- The Washington Times - Friday, November 21, 2008

The leaders of Maryland, Virginia and the District said Thursday that they will ask Barack Obama when he officially becomes president for federal assistance in cleaning up the Chesapeake Bay, after years of failing to meet goals and deadlines.

“We are going to approach the new president by Inauguration Day with a precise, targeted plan that we hope the federal government will assist in partnership with states and localities in Bay restoration areas,” said Virginia Gov. Tim Kaine, a Democrat.

The District joined the two states and Pennsylvania in 1983 to create the Chesapeake Executive Committee with the goal of finding new strategies for cleaning up the Bay.

Members announced four years ago that they planned to restore the Bay to health by 2010, then said last year that goal would not be met.

The Bay, which was once one of the most productive estuaries on Earth, is now deteriorating because pollution and climate change.

Mr. Kaine, Maryland Gov. Martin O’Malley and D.C. Mayor Adrian M. Fenty said Thursday that they will set short-term goals to ensure the maximum amount of progress in cleaning up the Bay.

Mr. Kaine said the deadlines will keep everyone focused on the environment. The committee also will enlist independent scientists to track the cleanup process.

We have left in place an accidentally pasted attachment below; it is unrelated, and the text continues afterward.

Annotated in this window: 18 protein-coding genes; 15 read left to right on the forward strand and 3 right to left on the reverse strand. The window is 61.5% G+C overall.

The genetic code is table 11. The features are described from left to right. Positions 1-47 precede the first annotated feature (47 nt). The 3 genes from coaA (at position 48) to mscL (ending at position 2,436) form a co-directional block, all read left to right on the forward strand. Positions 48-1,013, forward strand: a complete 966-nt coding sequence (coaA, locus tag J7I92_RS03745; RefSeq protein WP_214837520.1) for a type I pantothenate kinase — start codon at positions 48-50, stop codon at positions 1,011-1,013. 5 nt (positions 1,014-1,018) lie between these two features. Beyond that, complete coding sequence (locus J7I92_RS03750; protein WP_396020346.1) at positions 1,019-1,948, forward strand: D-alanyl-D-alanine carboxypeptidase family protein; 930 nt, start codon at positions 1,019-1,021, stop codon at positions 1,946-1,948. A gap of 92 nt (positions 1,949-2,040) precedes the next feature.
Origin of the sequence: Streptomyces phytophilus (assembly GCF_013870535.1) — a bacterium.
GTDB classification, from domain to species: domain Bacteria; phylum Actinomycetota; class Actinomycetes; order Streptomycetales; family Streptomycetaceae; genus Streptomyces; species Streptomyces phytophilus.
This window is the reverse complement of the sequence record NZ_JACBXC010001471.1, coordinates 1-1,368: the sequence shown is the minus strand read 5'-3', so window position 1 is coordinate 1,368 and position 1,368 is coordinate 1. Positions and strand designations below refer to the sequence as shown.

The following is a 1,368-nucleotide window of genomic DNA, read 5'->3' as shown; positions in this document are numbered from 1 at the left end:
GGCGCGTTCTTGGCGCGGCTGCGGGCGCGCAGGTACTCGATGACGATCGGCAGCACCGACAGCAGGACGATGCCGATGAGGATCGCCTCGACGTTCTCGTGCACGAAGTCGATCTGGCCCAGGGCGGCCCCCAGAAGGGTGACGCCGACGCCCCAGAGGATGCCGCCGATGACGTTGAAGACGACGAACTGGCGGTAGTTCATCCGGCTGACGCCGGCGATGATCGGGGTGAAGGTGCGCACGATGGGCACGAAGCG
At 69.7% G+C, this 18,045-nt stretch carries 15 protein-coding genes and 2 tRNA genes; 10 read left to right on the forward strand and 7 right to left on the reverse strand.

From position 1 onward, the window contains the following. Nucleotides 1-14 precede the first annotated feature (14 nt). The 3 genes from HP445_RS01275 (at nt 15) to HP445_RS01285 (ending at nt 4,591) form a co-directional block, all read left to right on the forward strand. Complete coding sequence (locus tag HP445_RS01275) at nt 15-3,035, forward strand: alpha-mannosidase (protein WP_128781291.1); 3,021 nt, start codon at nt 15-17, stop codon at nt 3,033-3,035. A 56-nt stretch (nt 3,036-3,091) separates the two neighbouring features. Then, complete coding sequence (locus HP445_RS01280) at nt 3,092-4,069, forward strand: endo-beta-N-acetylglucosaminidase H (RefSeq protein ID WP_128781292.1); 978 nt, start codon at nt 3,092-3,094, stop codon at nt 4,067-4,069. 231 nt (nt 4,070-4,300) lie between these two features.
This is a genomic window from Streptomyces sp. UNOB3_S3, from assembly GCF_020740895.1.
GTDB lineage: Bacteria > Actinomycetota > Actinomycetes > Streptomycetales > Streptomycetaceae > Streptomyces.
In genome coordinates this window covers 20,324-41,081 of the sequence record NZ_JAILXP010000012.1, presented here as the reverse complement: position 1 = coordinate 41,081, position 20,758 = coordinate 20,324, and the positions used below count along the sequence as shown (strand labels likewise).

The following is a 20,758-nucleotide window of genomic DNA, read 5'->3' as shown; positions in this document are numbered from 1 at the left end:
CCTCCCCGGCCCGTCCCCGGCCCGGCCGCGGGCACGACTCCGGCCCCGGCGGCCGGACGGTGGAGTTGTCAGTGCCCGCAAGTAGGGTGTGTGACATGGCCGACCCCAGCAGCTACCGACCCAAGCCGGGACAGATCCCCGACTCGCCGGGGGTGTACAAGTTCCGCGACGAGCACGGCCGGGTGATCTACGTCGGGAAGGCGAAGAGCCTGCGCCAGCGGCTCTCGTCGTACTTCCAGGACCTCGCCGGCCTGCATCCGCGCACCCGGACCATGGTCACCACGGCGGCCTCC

“It’s now our moral imperative to try a new course for our Bay by restoring it to leave it in a much better condition for our children and our children’s children,” said Mr. O’Malley, a Democrat.

The leaders also committed themselves to promoting the production of biofuels that do not rely on food crops but can be grown throughout the Bay as the restoration process moves forward, Mr. Kaine said.

Mr. Fenty, a Democrat, said he would work aggressively to make sure the outflow from the Anacostia River, which flows into the Bay, is clean.

The Chesapeake Bay Foundation - a privately funded nonprofit dedicated to protecting and restoring the Bay - has called the river the D.C. area’s “greatest source of toxic pollution” to the Bay.

“We have a ton of goals, most importantly to protect the Chesapeake Bay watershed, which everyone knows … is a tremendous environment for economic, recreational and historic value,” Mr. Fenty said. “Not just to the three states we represent or just to the region, but to the entire country.”

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